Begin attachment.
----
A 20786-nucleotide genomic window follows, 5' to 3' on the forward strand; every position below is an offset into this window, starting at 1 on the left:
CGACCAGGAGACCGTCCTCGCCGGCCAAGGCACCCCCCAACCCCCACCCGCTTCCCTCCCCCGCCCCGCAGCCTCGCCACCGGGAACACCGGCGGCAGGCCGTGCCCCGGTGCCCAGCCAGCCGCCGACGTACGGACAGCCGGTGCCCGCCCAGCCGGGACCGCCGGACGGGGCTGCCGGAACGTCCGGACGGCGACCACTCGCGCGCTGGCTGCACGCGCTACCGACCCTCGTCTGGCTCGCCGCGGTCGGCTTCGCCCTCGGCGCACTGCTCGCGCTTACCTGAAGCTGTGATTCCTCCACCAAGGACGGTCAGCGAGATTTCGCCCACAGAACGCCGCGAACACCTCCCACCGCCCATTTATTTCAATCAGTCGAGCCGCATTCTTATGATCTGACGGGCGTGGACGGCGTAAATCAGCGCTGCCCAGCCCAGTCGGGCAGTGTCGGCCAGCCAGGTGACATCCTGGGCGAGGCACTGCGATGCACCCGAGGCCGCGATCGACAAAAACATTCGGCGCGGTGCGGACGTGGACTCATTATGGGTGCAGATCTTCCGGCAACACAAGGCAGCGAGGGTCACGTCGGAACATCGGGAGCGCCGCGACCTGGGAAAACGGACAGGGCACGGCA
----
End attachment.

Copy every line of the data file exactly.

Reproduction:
A 20786-nucleotide genomic window follows, 5' to 3' on the forward strand; every position below is an offset into this window, starting at 1 on the left:
CGACCAGGAGACCGTCCTCGCCGGCCAAGGCACCCCCCAACCCCCACCCGCTTCCCTCCCCCGCCCCGCAGCCTCGCCACCGGGAACACCGGCGGCAGGCCGTGCCCCGGTGCCCAGCCAGCCGCCGACGTACGGACAGCCGGTGCCCGCCCAGCCGGGACCGCCGGACGGGGCTGCCGGAACGTCCGGACGGCGACCACTCGCGCGCTGGCTGCACGCGCTACCGACCCTCGTCTGGCTCGCCGCGGTCGGCTTCGCCCTCGGCGCACTGCTCGCGCTTACCTGAAGCTGTGATTCCTCCACCAAGGACGGTCAGCGAGATTTCGCCCACAGAACGCCGCGAACACCTCCCACCGCCCATTTATTTCAATCAGTCGAGCCGCATTCTTATGATCTGACGGGCGTGGACGGCGTAAATCAGCGCTGCCCAGCCCAGTCGGGCAGTGTCGGCCAGCCAGGTGACATCCTGGGCGAGGCACTGCGATGCACCCGAGGCCGCGATCGACAAAAACATTCGGCGCGGTGCGGACGTGGACTCATTATGGGTGCAGATCTTCCGGCAACACAAGGCAGCGAGGGTCACGTCGGAACATCGGGAGCGCCGCGACCTGGGAAAACGGACAGGGCACGGCA